With Gov. Jim Pillen’s signature, Nebraska has become the 12th state to end capital gains taxes on sales of gold and silver.

Under LB 1317, any “gains” or “losses” on precious metal sales reported on federal income tax returns are backed out, thereby removing them from the calculation of a Nebraska taxpayer’s adjusted gross income (AGI).

Backed by the Sound Money Defense League, Money Metals Exchange, and in-state advocates, the sound money measure passed out of the unicameral legislature’s Revenue Committee unanimously before being amended into a must-pass bill by a vote of 27-5.

Sponsor Sen. Ben Hansen, said upon news of the formal enactment of his legislation, “I was extremely pleased to see LB 1317 signed into law. Gold and silver are the only forms of currency mentioned in our Constitution and with that comes the people's ability to use it as such without penalty from the government. Saving, and using, gold and silver is our right and one of the only checks and balances to our federal government's unending devaluation of our paper currency. ”

Gold and silver ownership serves as a hedge against the devaluation of the dollar due to Federal Reserve policies. Consequently, taxpayers often realize 'gains' when converting the monetary metals back into Federal Reserve notes (i.e. selling) that do not reflect any increase in real value but rather reflect the currency’s ongoing devaluation.

Despite the lack of “real” gains, the Internal Revenue Service imposes capital gains taxes on such transactions. Nebraska has now opted out at the state level, declining to carry the IRS’s position into the definition of Nebraska income.

Jp Cortez, executive director of the Sound Money Defense League, explained during his testimony before the Revenue Committee that the ferocious wave of inflation facing Nebraskans is largely caused by harmful actions of the Federal Reserve.

“The state can take a different course and provide Nebraska citizens cleaner access to gold and silver ownership – and these metals are not only a proven inflation hedge but states all over the country are remonetizing constitutional sound money in the form of gold and silver,” Cortez said.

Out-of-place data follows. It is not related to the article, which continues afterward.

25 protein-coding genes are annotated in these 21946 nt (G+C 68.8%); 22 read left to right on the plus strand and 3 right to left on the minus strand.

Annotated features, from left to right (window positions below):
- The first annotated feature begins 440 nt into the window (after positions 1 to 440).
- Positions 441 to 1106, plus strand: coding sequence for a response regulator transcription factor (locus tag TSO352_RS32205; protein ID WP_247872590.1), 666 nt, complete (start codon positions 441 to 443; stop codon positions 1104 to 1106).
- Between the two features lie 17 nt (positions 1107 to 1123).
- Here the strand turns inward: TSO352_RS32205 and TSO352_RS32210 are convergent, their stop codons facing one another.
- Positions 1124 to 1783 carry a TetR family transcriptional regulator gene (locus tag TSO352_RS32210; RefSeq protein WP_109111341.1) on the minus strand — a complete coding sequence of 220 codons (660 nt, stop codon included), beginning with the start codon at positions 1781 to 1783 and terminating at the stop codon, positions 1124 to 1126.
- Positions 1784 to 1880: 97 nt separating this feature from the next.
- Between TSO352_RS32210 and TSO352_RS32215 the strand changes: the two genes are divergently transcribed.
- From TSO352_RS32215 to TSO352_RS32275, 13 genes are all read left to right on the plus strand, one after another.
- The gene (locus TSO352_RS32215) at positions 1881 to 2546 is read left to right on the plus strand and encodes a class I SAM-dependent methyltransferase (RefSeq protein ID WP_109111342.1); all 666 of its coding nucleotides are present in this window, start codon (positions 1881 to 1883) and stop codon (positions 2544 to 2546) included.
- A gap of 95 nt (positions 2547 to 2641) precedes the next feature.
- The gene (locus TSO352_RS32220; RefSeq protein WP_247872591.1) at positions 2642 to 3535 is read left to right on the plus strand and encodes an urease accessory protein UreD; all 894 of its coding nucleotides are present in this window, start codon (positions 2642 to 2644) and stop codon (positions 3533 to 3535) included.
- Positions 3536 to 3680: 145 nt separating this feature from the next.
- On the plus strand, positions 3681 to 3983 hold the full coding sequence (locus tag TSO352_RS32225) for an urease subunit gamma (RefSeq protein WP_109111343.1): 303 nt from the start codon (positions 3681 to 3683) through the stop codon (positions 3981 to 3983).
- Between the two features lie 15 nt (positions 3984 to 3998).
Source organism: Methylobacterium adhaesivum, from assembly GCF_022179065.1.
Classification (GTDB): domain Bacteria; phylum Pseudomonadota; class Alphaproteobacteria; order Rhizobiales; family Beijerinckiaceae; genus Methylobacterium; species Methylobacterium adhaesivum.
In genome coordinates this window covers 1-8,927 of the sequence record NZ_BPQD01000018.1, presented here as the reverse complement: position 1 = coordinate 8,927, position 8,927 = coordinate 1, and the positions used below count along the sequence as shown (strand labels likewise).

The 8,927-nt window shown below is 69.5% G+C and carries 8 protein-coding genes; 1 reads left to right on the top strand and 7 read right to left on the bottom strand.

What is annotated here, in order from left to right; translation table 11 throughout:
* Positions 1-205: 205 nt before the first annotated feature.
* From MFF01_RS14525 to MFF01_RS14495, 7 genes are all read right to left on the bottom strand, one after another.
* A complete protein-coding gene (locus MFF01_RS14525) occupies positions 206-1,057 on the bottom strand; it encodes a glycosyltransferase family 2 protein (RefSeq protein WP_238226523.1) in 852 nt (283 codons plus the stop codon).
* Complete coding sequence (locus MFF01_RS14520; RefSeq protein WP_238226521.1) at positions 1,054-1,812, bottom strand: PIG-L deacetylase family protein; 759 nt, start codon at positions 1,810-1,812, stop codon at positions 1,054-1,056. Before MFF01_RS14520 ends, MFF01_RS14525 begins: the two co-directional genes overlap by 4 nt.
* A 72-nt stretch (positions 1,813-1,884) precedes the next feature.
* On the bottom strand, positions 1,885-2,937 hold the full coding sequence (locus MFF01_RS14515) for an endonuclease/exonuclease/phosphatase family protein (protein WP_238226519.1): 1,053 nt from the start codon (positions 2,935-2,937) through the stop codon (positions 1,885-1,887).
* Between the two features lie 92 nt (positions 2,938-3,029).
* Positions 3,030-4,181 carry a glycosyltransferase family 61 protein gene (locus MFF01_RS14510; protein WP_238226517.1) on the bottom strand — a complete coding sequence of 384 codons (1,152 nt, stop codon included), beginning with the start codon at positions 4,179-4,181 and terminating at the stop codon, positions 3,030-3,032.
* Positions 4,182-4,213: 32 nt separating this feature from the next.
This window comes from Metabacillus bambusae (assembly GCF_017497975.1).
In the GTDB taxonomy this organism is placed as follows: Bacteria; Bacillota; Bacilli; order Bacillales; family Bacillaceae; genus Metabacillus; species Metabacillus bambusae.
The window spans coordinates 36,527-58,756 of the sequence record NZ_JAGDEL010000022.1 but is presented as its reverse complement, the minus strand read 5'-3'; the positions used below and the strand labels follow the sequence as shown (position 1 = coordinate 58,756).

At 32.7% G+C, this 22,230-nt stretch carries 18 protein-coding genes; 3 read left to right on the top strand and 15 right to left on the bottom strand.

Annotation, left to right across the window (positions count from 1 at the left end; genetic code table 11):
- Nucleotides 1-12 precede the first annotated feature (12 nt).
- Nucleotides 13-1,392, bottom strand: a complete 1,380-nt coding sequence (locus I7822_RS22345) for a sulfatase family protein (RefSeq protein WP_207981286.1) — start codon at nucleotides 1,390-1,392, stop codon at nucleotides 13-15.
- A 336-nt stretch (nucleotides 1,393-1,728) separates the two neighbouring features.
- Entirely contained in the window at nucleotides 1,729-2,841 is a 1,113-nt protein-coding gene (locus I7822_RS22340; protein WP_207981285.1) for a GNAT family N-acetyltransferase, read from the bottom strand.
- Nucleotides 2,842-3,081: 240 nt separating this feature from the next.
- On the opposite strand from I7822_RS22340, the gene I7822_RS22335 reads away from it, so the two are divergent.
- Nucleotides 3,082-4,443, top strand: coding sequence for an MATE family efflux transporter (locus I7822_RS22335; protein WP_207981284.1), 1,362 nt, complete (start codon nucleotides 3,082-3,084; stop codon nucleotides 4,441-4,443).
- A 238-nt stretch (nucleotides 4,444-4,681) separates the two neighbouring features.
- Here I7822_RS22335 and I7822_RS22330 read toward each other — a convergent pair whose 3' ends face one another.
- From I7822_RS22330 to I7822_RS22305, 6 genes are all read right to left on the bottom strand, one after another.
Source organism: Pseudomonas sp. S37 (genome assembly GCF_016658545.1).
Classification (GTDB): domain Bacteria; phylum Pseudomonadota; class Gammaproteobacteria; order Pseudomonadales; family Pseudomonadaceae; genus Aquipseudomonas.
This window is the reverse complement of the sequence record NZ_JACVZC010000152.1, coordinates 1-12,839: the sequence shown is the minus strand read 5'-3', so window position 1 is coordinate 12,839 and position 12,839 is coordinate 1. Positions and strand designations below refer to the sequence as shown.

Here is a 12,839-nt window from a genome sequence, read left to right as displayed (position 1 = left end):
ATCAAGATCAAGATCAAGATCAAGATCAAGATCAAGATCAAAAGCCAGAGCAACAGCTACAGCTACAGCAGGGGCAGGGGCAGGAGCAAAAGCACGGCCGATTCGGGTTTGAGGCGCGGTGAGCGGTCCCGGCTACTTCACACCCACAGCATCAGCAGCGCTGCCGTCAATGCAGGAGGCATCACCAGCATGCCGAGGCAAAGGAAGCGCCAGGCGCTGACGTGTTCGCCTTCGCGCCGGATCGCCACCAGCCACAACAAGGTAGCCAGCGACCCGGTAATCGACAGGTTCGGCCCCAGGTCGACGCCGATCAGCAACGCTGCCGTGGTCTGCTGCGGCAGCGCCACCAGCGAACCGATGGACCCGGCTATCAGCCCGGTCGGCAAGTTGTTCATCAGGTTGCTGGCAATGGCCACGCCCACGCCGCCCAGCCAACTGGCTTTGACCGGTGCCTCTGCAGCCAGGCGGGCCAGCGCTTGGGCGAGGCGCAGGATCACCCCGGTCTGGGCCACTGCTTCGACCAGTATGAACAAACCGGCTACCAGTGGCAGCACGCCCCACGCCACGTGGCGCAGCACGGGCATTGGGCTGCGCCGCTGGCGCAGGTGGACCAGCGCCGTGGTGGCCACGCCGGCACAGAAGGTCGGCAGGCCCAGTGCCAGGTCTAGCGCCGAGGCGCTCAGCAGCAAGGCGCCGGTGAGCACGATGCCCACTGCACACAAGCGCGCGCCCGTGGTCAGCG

Eleven other states already do not charge an income tax on sales of precious metals, with Arkansas, Arizona, and Utah recently enacting such laws. Meanwhile, Iowa, Georgia, Oklahoma, Missouri, West Virginia, and Kansas are actively considering similar legislation in 2024.

“Investments in precious metals coins and bullion in Nebraska are now rightly exempt from both sales tax and income tax,” said Stefan Gleason, CEO of Money Metals and Chairman of the Sound Money Defense League.

“Neutralizing Nebraska's income tax treatment of the monetary metals removes significant disincentives in the Cornhusker State against the ownership and use of the monetary metals,” said Gleason.

Meanwhile, LB 1317 revises the state’s formal definition of money by adding language that states: “Money does not include central bank digital currency.”

The new law defines central bank digital currency as “a digital medium of exchange, token, or monetary unit of account issued by the United States Federal Reserve System or any analogous federal agency that is made directly available to the consumer by such federal entities. Central bank digital currency (CBDC) includes a digital medium of exchange, token, or monetary unit of account so issued that is processed or validated directly by such federal entities.”

Sen. Hansen said, “I believe we have to be extra vigilant in our assessment and application of a Central bank digital currency to make sure they do not become a danger to our freedom. For this reason, we defined in LB 1317 that CBDCs are not classified as currency in Nebraska, which should help protect against unwarranted mandates for their use in the future."

Versions of this “anti-CBDC language” have advanced or signed into law in Tennessee, North Carolina, Florida, South Dakota, and Indiana. Congressman Alex Mooney has also introduced a federal measure to block the Federal Reserve’s digital currency scheme.

In his testimony, Cortez discussed the potential risks of adopting a CBDC, including creating a greater ability to track all financial transactions, disallowing certain types of purchases, or even completely “turning off” a targeted individual’s access to money.

Nebraska joins Utah, Wisconsin, Kentucky, South Dakota, and Tennessee as states to have enacted pro-sound money legislation into law so far in 2024.

Currently ranked 22nd in the 2024 Sound Money Index, Nebraska’s ranking is expected to rise.

Money Metals Exchange and its staff do not act as personal investment advisors for any specific individual. Nor do we advocate the purchase or sale of any regulated security listed on any exchange for any specific individual. Readers and customers should be aware that, although our track record is excellent, investment markets have inherent risks and there can be no guarantee of future profits. Likewise, our past performance does not assure the same future. You are responsible for your investment decisions, and they should be made in consultation with your own advisors. By purchasing through Money Metals, you understand our company not responsible for any losses caused by your investment decisions, nor do we have any claim to any market gains you may enjoy. This Website is provided “as is,” and Money Metals disclaims all warranties (express or implied) and any and all responsibility or liability for the accuracy, legality, reliability, or availability of any content on the Website.

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